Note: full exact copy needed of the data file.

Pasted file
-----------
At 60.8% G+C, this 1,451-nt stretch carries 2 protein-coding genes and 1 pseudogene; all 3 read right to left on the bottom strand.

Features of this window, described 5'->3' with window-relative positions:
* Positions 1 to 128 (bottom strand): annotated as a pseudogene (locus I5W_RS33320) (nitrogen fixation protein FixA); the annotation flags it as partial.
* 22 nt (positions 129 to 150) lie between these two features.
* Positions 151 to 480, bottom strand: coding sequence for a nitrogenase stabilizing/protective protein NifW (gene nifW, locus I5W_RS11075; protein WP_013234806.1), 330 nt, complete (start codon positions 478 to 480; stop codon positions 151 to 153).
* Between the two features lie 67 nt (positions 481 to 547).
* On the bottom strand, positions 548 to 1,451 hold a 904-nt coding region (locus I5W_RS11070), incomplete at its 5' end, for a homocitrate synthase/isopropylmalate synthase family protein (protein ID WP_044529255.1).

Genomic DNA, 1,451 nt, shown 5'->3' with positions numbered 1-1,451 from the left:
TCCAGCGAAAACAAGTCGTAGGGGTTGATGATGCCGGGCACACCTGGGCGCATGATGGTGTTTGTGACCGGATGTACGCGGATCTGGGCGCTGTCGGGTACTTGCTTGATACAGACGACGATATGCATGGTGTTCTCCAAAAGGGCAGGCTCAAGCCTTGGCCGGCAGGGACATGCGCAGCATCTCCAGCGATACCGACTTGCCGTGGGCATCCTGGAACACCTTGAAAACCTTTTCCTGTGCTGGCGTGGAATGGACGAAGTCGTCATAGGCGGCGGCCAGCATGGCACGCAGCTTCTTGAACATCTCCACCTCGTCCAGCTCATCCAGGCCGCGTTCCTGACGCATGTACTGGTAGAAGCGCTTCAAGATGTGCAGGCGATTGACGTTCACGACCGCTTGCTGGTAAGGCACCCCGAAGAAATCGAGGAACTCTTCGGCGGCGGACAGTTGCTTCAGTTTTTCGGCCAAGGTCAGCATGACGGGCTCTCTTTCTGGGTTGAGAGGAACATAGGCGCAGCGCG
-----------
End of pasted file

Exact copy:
At 60.8% G+C, this 1,451-nt stretch carries 2 protein-coding genes and 1 pseudogene; all 3 read right to left on the bottom strand.

Features of this window, described 5'->3' with window-relative positions:
* Positions 1 to 128 (bottom strand): annotated as a pseudogene (locus I5W_RS33320) (nitrogen fixation protein FixA); the annotation flags it as partial.
* 22 nt (positions 129 to 150) lie between these two features.
* Positions 151 to 480, bottom strand: coding sequence for a nitrogenase stabilizing/protective protein NifW (gene nifW, locus I5W_RS11075; protein WP_013234806.1), 330 nt, complete (start codon positions 478 to 480; stop codon positions 151 to 153).
* Between the two features lie 67 nt (positions 481 to 547).
* On the bottom strand, positions 548 to 1,451 hold a 904-nt coding region (locus I5W_RS11070), incomplete at its 5' end, for a homocitrate synthase/isopropylmalate synthase family protein (protein ID WP_044529255.1).

Genomic DNA, 1,451 nt, shown 5'->3' with positions numbered 1-1,451 from the left:
TCCAGCGAAAACAAGTCGTAGGGGTTGATGATGCCGGGCACACCTGGGCGCATGATGGTGTTTGTGACCGGATGTACGCGGATCTGGGCGCTGTCGGGTACTTGCTTGATACAGACGACGATATGCATGGTGTTCTCCAAAAGGGCAGGCTCAAGCCTTGGCCGGCAGGGACATGCGCAGCATCTCCAGCGATACCGACTTGCCGTGGGCATCCTGGAACACCTTGAAAACCTTTTCCTGTGCTGGCGTGGAATGGACGAAGTCGTCATAGGCGGCGGCCAGCATGGCACGCAGCTTCTTGAACATCTCCACCTCGTCCAGCTCATCCAGGCCGCGTTCCTGACGCATGTACTGGTAGAAGCGCTTCAAGATGTGCAGGCGATTGACGTTCACGACCGCTTGCTGGTAAGGCACCCCGAAGAAATCGAGGAACTCTTCGGCGGCGGACAGTTGCTTCAGTTTTTCGGCCAAGGTCAGCATGACGGGCTCTCTTTCTGGGTTGAGAGGAACATAGGCGCAGCGCG